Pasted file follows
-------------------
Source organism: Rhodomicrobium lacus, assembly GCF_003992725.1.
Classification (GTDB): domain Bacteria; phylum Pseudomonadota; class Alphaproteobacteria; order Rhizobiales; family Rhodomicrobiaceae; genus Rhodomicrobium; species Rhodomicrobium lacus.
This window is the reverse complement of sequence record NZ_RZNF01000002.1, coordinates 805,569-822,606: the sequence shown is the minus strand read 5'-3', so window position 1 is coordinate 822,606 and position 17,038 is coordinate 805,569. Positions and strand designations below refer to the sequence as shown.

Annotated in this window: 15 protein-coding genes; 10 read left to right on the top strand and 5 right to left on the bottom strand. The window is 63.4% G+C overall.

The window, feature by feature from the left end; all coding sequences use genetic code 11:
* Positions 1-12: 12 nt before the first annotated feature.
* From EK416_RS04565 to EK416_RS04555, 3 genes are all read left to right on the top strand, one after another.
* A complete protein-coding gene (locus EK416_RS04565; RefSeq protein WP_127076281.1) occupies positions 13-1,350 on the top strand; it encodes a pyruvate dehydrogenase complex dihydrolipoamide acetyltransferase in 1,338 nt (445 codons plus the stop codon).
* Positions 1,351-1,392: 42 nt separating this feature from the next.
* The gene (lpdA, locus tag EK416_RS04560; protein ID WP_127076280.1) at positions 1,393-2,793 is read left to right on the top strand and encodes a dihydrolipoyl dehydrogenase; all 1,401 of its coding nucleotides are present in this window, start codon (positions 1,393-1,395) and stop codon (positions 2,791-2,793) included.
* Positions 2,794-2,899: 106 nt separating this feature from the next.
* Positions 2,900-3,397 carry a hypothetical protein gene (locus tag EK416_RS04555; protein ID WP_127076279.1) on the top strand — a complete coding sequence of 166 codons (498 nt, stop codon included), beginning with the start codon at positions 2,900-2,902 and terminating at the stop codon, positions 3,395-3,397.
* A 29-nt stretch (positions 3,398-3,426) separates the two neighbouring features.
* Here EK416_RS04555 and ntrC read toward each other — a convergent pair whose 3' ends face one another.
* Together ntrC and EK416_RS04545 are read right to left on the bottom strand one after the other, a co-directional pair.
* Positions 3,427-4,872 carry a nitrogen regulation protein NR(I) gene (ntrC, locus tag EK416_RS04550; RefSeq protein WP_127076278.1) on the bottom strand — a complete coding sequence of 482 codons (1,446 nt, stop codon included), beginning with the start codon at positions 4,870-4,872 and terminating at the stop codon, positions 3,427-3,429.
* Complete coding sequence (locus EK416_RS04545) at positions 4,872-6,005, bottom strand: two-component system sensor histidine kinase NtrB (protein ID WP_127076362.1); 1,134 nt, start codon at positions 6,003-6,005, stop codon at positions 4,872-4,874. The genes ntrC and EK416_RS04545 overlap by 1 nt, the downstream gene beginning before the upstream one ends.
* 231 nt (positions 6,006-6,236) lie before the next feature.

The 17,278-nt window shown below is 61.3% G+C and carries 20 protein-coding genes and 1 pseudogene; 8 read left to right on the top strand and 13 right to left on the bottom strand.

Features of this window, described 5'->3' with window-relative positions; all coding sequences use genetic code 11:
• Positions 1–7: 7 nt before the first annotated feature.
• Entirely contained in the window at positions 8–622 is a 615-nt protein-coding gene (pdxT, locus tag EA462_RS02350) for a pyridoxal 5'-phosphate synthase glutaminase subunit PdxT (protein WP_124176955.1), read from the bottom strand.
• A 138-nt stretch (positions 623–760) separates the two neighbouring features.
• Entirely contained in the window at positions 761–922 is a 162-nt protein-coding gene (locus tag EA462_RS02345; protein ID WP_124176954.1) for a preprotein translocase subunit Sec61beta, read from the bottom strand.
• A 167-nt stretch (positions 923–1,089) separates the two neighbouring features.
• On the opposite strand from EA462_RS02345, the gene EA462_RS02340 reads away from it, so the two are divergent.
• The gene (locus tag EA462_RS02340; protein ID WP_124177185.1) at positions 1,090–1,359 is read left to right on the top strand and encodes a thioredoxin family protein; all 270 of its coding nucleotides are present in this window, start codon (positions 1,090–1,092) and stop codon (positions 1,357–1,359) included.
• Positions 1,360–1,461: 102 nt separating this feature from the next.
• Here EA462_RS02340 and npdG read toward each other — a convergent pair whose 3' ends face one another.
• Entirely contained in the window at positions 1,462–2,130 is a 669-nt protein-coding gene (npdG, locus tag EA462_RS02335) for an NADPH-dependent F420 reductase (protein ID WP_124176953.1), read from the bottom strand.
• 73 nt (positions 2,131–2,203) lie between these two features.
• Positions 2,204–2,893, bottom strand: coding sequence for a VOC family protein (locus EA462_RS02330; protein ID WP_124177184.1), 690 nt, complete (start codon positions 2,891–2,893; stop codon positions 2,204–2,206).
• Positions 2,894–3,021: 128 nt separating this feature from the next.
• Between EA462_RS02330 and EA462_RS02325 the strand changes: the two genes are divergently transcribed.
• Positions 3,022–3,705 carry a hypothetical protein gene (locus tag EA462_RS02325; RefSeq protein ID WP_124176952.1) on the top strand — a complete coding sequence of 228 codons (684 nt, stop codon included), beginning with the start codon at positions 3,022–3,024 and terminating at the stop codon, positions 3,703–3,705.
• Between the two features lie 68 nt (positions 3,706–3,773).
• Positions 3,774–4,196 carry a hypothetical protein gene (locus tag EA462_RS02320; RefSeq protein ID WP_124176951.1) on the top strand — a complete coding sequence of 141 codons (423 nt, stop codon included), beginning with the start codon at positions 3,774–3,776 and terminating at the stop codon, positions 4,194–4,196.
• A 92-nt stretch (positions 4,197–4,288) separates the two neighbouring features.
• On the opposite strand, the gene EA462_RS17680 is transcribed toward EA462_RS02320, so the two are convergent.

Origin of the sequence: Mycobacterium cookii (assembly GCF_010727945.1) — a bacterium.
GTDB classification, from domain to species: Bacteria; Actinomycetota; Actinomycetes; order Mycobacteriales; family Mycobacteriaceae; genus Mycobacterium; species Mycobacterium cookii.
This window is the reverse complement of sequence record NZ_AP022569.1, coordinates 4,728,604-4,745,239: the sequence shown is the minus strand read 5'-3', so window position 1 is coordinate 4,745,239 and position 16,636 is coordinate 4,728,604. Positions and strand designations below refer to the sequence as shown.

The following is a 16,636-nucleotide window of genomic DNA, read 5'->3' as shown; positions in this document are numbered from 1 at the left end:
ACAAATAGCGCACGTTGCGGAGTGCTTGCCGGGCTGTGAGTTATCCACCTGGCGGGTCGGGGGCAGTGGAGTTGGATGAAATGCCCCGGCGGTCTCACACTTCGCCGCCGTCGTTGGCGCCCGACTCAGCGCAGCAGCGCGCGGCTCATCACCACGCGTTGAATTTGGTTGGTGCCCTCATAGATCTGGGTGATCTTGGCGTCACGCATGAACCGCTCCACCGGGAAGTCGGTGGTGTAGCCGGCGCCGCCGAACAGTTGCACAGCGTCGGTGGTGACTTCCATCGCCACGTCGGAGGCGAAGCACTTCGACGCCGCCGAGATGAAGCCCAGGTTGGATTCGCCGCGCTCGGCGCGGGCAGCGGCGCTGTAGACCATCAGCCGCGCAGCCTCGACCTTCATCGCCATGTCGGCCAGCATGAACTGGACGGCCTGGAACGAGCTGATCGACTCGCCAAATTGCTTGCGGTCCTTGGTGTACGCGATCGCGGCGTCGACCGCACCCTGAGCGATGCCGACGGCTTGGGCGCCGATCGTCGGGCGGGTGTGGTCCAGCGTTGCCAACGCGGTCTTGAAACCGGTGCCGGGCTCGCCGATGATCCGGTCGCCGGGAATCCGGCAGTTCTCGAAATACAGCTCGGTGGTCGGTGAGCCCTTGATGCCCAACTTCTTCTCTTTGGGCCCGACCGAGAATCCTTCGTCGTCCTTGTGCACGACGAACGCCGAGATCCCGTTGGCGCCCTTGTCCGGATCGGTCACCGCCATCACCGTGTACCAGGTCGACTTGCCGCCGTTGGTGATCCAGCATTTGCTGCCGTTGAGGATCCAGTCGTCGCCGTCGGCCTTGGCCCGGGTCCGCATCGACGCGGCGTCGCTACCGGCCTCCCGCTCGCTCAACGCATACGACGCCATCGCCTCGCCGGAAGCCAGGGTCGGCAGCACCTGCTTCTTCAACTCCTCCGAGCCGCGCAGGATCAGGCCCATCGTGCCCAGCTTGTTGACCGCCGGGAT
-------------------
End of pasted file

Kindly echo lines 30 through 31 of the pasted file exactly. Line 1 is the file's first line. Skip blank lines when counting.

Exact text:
• Entirely contained in the window at positions 1,462–2,130 is a 669-nt protein-coding gene (npdG, locus tag EA462_RS02335) for an NADPH-dependent F420 reductase (protein ID WP_124176953.1), read from the bottom strand.
• 73 nt (positions 2,131–2,203) lie between these two features.